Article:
NEWTON FALLS - Rickey Cogley recognized the gold cross and chain wrapped around his granddaughter's neck almost immediately.
It was the same cross and chain that his son, Rikki Cogley Sr., always wore.
"My dad was wearing it when he died and I've been wearing it ever since," 17-year-old Kayla Cogley said. "I don't plan to ever take it off."
Kayla Cogley, 17, Warren, right, the oldest child of shooting victim Rikki Cogley Sr., is comforted by her fiance, Jacob Mechling, 18, during a benefit to help her family Wednesday in Newton Falls.
Kayla, the oldest of Rikki's four children, held the cross tightly most of Wednesday evening during a benefit at the Newton Falls Community Center.
Village residents organized the communitywide fundraiser to help Kayla and other family members of four homicide victims shot in their Newton Falls homes Friday.
The money is to be used to help defray funeral costs and assist the surviving children, the Rev. Werner Lange, one of the event's organizers, said.
Lange, former pastor at Auburn Community Church in Geauga County, has lived in Newton Falls about 24 years. Lange said he doesn't recall "there having ever been such a tragedy" in the village.
"I live about 300 yards from where the murders took place," he said. "This has shaken this community. But the theme here tonight is that light, as it says in the Book of John in the Bible, light shines in the darkness and the dark cannot overcome it. That's what this is about, shining some light to overcome the darkness that came over us last Friday."
Authorities believe that Rob Brazzon, 55, killed his live-in girlfriend, Tracey Engler, 38, ex-brother-in-law, Rikki Cogley Sr., Cogley's wife, Kathy, and her son, 15-year-old Everett Greathouse, before turning his gun on himself last Friday afternoon. Police said the case, including the motive for the killings, remains under investigation.
Kayla, of Warren, said rumors have swirled around the family since the shooting. Still, she said she doesn't believe speculation that her father and Engler had been having an affair or that her father and Brazzon were fighting over Engler.
"I don't believe that for one minute," she said. "A lot of things have been said. I don't know why he (Brazzon) did what he did. I have a lot of questions no one can answer. I just know that I miss my dad."
Her mother, Valerie Keller of Warren, said the family may never know Brazzon's reasons.
"We've heard the same rumors everyone is hearing," she said. "We've heard it was Rob's medication. He always had a temper and he was the kind of guy you thought might go off one day. But I don't think any of us expected this. Stories keep changing and rumors keep going around. But they're just rumors. We don't know anything for sure."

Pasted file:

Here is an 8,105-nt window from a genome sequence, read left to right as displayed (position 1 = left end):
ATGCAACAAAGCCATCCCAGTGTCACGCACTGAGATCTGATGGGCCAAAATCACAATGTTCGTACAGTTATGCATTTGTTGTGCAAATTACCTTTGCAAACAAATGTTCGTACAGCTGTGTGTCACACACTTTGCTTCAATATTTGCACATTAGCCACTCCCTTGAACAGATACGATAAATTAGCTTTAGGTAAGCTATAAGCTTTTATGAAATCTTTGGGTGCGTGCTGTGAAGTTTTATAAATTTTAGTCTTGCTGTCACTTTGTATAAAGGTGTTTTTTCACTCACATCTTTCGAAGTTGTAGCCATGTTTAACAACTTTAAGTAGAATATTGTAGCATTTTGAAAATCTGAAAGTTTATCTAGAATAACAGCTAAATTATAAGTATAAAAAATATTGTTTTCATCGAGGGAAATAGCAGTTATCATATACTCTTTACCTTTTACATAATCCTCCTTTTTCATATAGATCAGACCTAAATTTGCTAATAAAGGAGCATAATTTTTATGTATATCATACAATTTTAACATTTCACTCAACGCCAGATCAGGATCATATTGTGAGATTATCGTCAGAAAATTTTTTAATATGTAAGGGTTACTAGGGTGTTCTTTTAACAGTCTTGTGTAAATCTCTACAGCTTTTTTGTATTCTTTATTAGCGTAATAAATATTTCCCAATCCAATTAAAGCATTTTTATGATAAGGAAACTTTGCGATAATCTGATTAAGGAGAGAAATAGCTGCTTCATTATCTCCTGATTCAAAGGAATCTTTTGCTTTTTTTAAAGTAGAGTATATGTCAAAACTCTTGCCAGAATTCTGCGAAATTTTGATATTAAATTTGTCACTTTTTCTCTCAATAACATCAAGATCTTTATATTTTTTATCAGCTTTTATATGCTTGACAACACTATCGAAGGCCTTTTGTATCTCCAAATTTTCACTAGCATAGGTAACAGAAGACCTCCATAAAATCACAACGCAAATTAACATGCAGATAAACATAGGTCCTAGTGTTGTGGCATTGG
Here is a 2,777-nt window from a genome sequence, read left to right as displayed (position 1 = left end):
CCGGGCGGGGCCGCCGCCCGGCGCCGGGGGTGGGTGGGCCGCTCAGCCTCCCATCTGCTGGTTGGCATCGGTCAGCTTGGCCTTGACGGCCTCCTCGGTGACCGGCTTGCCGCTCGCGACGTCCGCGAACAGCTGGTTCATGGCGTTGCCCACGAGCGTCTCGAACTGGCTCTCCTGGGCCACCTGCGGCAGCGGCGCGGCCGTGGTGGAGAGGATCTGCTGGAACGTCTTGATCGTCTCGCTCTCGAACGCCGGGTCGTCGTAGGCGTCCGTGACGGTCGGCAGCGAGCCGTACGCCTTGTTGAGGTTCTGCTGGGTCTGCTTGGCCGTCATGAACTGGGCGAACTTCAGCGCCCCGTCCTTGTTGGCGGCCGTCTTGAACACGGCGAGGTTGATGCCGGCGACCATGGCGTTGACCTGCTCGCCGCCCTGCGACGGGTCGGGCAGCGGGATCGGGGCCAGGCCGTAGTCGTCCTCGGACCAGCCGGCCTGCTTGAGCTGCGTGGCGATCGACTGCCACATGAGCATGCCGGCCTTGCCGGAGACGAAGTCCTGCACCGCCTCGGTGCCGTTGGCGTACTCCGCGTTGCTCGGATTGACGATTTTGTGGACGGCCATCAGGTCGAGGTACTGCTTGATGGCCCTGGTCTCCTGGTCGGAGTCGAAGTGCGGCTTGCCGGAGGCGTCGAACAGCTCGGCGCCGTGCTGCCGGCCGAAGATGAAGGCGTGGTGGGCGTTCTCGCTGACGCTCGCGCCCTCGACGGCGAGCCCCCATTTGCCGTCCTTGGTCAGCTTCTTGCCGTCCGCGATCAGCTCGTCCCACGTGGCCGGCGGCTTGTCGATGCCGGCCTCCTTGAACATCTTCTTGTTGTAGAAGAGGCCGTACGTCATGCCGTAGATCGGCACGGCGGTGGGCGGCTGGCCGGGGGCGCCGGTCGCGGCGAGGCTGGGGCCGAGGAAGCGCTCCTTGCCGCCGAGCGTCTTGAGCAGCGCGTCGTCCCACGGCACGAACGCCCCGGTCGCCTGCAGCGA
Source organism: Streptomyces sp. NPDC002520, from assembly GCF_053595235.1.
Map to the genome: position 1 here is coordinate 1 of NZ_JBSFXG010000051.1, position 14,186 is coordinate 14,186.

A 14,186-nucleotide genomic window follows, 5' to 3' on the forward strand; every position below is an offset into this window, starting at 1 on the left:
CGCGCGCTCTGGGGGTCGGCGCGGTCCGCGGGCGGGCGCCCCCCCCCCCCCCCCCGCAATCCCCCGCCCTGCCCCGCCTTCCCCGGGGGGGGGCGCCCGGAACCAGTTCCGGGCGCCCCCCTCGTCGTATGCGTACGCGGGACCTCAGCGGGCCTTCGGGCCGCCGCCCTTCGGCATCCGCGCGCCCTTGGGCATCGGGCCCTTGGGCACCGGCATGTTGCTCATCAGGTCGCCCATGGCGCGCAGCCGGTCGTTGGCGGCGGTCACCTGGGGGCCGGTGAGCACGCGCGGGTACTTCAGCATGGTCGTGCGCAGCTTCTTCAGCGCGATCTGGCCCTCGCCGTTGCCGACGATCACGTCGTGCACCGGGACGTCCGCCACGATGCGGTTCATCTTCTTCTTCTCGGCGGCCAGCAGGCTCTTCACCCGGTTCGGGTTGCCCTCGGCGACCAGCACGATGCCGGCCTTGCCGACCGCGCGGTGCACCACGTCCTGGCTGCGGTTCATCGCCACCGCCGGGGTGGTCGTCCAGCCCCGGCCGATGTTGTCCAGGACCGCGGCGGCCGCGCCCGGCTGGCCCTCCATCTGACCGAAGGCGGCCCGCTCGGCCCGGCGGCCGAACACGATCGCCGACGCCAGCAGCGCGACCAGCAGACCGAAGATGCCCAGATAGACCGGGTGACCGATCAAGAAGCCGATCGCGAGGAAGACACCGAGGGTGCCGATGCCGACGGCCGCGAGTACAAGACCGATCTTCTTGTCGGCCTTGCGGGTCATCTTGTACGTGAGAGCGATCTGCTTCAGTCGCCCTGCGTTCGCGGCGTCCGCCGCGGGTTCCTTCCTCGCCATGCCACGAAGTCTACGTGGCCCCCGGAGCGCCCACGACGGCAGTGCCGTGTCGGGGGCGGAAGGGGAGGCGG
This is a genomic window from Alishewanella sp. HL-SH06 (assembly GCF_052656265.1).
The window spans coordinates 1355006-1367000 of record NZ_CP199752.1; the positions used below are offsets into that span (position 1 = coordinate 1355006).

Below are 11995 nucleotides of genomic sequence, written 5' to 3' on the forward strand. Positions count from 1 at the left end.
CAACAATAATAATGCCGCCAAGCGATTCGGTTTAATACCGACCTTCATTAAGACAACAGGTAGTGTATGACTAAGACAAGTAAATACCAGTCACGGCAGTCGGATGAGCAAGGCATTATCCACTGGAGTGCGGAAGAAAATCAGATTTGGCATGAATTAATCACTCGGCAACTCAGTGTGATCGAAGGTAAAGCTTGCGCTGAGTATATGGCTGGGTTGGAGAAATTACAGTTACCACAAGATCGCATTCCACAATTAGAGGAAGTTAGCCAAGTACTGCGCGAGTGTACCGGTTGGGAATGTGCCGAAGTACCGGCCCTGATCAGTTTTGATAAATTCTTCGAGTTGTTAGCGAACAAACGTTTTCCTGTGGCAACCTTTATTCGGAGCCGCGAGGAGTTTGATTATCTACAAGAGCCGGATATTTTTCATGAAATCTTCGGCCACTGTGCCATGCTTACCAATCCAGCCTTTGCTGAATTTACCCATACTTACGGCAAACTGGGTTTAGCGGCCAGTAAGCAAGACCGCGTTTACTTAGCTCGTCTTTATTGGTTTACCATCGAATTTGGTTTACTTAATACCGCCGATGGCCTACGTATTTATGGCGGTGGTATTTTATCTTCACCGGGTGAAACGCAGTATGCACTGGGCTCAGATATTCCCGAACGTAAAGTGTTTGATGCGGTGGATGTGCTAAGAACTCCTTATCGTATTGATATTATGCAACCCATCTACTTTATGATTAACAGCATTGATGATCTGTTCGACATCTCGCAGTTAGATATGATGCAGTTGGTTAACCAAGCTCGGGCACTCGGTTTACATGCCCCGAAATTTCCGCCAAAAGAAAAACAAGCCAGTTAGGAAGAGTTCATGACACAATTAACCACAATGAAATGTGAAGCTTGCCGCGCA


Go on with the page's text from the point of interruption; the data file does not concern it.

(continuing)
Rickey Cogley also said Brazzon "had always had a hot temper" and recently had learned he was seriously ill.
"It was nothing for him to say he was going to go out and that he'd have no problem taking everyone with him," the Warren man said of his former son-in-law. "You never knew what to expect from him, but to do something like this... It's just senseless. I just can't understand it."
When the benefit began Wednesday evening, at least 300 people moved through the community center within the first 30 minutes. The event featured a Chinese auction, a raffle and music by David and Julie Lemon Ministries and the Ravenna-based band So Be It. Food and various items were available for purchase.
"It's so difficult to see a tragedy like this," said Rick Kerlin, a.k.a. Newton Falls' Santa. "All we can do is to reach out and do what we can for the families, especially the children, to show the love of the Lord because without that we have nothing. We need to be here, as a community, for each other. That's exactly what tonight is about and as you look around, it's exactly what's happening."
Kathy Cogley's mother, Janet Greathouse, who also attended the benefit, declined to comment except to quietly say that she wasn't ready to talk about it.
Meanwhile, four torches remained at the East River Gardens Playground, which is almost directly between the two residences where the killings took place. Lange said the torches have been lit evert night since the killings.
Two candlelight vigils, one Friday night and the other Sunday night, were held along with a special Sunday morning worship service in memory of the victims.
Additionally, a benefit fund for the victims, the Falls Four Family Fund, has been set up and contributions to that effort may be made at any Huntington Bank location.
Kayla said although she is overwhelmed by the circumstances she and her family are thankful for the support they've received.
"I talked to my dad every day," she said. "Two weeks ago, he told me he approved of my boyfriend and that he liked him and that it would be OK for me to marry him. He was suppose to walk me down the aisle next year. Everything has changed. My dad's gone and nobody can tell me why.
''He's gone, they're all gone. Rob's gone. None of them can answer any of our questions and that's just really, really hard."